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Testing and analysis by Tim Higgins

The BlackArmor 440 was tested with our standard NAS test process with 4000.0181 firmware and four 1 TB Seagate ST31000333AS Barracuda 7200.11, 7200 RPM, 32 MB drives. Tests were run with 100 and 1000 Mbps LAN connections in RAID 0, 5 and 10 modes.

I first checked backup performance to an Iomega UltraMax Pro Desktop Hard Drive configured in RAID 0 attached via USB 2.0. The test copies a 4.35 GB ripped DVD test folder that I use in the NAS Chart Vista SP1 file copy tests from the NAS to the attached drive. The results are summarized in Table 1, which show very slow backup performance.

Product Backup Throughput (MBytes/s)
USB - FAT32 4.98
USB - NTFS 1.95
Table 1: Backup throughput test summary

It's not surprising to see low performance with NTFS, since most NASes use a free open source driver that limits performance with that format. But a business class NAS, especially one with up to 8 TB of storage, needs to do better than 5 MB/s for backup! For comparison, the single-drive QNAP TS-119, which uses the same Marvell processor and half the memory, measured just shy of 21 MB/s on the same test!

Figure 18 presents a summary of the write benchmark tests run for the BA 440. The combined striping and mirroring provided by RAID 10 really help boost performance back up toward the highest RAID 0 line, but at the cost of less usable storage. Write performance with a 1000 Mbps LAN connection averaged over the 32 MB to 4 GB file sizes and with cached results above 125 MB/s removed from the average comes in at 29.8, 22.3 and 28.1 MB/s for RAID 0, 5 and 10 writes, respectively.

Performance benchmark summary - write

Figure 18: Performance benchmark summary - write

Figure 19 shows the average read performance for the same test configurations which came in higher at 33.5, 35.3 and 30.8 MB/s for RAID 0, 5 and 10, respectively.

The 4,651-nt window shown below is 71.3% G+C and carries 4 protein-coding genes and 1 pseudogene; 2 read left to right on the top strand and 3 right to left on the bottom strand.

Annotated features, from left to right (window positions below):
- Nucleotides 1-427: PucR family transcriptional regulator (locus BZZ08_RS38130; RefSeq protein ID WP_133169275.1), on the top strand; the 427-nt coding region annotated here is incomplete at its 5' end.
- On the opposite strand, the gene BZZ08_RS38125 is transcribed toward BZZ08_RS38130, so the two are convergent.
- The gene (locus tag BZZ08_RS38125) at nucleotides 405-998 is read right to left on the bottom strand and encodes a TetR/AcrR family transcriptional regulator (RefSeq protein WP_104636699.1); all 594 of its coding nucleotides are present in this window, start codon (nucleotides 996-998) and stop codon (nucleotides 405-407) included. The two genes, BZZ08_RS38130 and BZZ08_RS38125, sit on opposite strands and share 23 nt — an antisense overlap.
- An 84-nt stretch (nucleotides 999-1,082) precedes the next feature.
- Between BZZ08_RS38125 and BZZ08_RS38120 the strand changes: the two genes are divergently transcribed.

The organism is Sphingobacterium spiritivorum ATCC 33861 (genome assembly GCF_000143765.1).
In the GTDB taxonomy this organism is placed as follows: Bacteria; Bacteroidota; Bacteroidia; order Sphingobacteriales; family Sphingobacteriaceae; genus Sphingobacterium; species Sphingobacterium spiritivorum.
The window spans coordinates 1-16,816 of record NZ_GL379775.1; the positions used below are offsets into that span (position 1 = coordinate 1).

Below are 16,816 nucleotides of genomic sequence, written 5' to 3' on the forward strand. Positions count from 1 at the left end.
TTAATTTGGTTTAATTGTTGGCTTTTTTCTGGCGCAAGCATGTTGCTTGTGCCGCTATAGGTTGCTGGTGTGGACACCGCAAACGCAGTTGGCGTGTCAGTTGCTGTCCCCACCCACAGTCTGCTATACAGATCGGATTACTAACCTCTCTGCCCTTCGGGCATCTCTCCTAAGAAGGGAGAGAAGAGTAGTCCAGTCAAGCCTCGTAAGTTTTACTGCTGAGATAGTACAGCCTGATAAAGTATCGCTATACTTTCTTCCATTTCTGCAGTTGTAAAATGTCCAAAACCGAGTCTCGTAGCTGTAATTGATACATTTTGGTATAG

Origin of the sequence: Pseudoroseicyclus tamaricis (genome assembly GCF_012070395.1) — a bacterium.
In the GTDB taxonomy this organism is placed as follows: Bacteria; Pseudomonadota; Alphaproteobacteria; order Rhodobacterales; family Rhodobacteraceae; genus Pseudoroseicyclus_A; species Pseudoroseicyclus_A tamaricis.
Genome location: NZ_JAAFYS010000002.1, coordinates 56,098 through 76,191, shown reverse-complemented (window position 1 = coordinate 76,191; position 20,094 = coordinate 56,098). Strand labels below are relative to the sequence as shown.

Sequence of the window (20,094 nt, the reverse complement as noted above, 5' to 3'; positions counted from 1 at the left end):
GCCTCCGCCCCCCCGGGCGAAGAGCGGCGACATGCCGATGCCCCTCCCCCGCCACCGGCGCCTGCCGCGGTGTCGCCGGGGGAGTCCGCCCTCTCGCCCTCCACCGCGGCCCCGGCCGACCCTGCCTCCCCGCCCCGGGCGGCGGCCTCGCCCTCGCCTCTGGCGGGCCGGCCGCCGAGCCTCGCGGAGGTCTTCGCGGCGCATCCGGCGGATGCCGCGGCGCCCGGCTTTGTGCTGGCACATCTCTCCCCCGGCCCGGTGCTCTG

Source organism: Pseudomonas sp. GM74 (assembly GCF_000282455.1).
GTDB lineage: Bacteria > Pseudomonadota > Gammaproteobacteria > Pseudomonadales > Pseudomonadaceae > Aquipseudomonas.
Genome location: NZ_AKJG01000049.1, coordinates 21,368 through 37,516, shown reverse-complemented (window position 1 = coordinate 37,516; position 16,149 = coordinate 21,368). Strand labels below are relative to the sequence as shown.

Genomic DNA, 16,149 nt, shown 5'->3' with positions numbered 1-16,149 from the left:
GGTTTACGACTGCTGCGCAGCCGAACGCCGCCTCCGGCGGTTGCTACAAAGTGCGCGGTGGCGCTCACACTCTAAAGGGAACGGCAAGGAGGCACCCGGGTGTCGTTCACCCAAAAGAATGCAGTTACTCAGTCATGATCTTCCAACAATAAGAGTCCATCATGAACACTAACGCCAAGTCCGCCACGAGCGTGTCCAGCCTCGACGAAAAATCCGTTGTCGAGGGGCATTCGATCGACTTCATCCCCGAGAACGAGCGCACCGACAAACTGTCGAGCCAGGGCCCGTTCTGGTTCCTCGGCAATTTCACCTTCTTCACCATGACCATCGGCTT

Performance benchmark summary - write

Figure 19: Performance benchmark summary - read

Vista SP1 filecopy results measured 27.2, 20.2 and 23.9 MB/s for RAID 0, 5 and 10 writes and 47.5, 50.4 and 39.4 MB/s for reads.

For the competitive comparison, I took chose the Buffalo TeraStation III, another recently-released four-drive business focused NAS and Thecus' three-drive N3200 Pro, a new three-drive product. Figure 20 shows that the RAID 5 write performance converges toward the low 20 MB/s range for all three products, once file size gets out beyond NAS RAM size. Note that each product uses a different processor, the Buffalo a Marvell MV78100-A0 C080 and the Thecus an AMD LX800. The Buffalo has 512 MB of memory and the other two have 256 MB.

Competitive write comparison  - RAID 5, 1000 Mbps LAN

Figure 20: Competitive write comparison - RAID 5, 1000 Mbps LAN

Figure 21 compares the RAID 5 read performance, which shows a wider range. The BA 440 is the most consistent, settling in around 33 MB/s at the larger file sizes. The Buffalo and Thecus read speeds rise until file sizes equal their RAM sizes, then fall back into the 40 to 40 MB/s range. At any rate, both the Thecus and Buffalo have higher RAID 5 read speed.

Competitive read comparison  - RAID 5, 1000 Mbps LAN

Figure 21: Competitive read comparison - RAID 5, 1000 Mbps LAN

Use the NAS Charts to further explore performance.

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